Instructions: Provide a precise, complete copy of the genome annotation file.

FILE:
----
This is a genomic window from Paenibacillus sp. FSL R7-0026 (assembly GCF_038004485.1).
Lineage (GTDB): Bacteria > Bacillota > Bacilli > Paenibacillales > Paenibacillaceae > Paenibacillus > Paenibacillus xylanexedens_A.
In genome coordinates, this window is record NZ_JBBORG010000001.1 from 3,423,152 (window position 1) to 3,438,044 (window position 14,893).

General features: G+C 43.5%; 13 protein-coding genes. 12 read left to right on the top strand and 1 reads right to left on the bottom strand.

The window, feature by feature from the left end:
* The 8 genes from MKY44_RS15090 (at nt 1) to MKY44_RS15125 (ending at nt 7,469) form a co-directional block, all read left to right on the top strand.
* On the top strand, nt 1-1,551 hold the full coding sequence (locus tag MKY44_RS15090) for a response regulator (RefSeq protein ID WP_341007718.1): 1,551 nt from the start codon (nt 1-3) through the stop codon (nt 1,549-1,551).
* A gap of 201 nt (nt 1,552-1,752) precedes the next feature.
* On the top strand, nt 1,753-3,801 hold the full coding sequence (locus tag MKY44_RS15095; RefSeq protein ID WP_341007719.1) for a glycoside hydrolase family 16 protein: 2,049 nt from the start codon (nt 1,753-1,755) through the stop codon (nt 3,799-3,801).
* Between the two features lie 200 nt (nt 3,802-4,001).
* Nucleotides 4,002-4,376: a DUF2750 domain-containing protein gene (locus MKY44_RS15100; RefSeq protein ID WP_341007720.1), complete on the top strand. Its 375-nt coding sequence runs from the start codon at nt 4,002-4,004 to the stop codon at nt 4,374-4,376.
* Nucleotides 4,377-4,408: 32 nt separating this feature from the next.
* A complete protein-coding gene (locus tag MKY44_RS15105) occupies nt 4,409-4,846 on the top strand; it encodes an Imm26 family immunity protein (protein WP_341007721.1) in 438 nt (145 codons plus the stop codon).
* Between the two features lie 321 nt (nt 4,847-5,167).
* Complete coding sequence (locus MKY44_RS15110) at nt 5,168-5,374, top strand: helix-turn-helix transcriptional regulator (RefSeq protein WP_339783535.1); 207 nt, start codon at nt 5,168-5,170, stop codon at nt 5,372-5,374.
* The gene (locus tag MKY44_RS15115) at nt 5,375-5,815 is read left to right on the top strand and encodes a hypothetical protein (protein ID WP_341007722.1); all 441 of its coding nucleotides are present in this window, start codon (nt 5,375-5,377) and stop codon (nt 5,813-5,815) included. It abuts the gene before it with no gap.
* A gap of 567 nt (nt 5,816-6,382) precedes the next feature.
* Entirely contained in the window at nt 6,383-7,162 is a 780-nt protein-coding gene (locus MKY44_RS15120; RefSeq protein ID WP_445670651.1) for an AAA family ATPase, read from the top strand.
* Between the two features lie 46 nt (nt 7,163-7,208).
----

This is a genomic window from Paenibacillus sp. FSL R7-0026 (assembly GCF_038004485.1).
Lineage (GTDB): Bacteria > Bacillota > Bacilli > Paenibacillales > Paenibacillaceae > Paenibacillus > Paenibacillus xylanexedens_A.
In genome coordinates, this window is record NZ_JBBORG010000001.1 from 3,423,152 (window position 1) to 3,438,044 (window position 14,893).

General features: G+C 43.5%; 13 protein-coding genes. 12 read left to right on the top strand and 1 reads right to left on the bottom strand.

The window, feature by feature from the left end:
* The 8 genes from MKY44_RS15090 (at nt 1) to MKY44_RS15125 (ending at nt 7,469) form a co-directional block, all read left to right on the top strand.
* On the top strand, nt 1-1,551 hold the full coding sequence (locus tag MKY44_RS15090) for a response regulator (RefSeq protein ID WP_341007718.1): 1,551 nt from the start codon (nt 1-3) through the stop codon (nt 1,549-1,551).
* A gap of 201 nt (nt 1,552-1,752) precedes the next feature.
* On the top strand, nt 1,753-3,801 hold the full coding sequence (locus tag MKY44_RS15095; RefSeq protein ID WP_341007719.1) for a glycoside hydrolase family 16 protein: 2,049 nt from the start codon (nt 1,753-1,755) through the stop codon (nt 3,799-3,801).
* Between the two features lie 200 nt (nt 3,802-4,001).
* Nucleotides 4,002-4,376: a DUF2750 domain-containing protein gene (locus MKY44_RS15100; RefSeq protein ID WP_341007720.1), complete on the top strand. Its 375-nt coding sequence runs from the start codon at nt 4,002-4,004 to the stop codon at nt 4,374-4,376.
* Nucleotides 4,377-4,408: 32 nt separating this feature from the next.
* A complete protein-coding gene (locus tag MKY44_RS15105) occupies nt 4,409-4,846 on the top strand; it encodes an Imm26 family immunity protein (protein WP_341007721.1) in 438 nt (145 codons plus the stop codon).
* Between the two features lie 321 nt (nt 4,847-5,167).
* Complete coding sequence (locus MKY44_RS15110) at nt 5,168-5,374, top strand: helix-turn-helix transcriptional regulator (RefSeq protein WP_339783535.1); 207 nt, start codon at nt 5,168-5,170, stop codon at nt 5,372-5,374.
* The gene (locus tag MKY44_RS15115) at nt 5,375-5,815 is read left to right on the top strand and encodes a hypothetical protein (protein ID WP_341007722.1); all 441 of its coding nucleotides are present in this window, start codon (nt 5,375-5,377) and stop codon (nt 5,813-5,815) included. It abuts the gene before it with no gap.
* A gap of 567 nt (nt 5,816-6,382) precedes the next feature.
* Entirely contained in the window at nt 6,383-7,162 is a 780-nt protein-coding gene (locus MKY44_RS15120; RefSeq protein ID WP_445670651.1) for an AAA family ATPase, read from the top strand.
* Between the two features lie 46 nt (nt 7,163-7,208).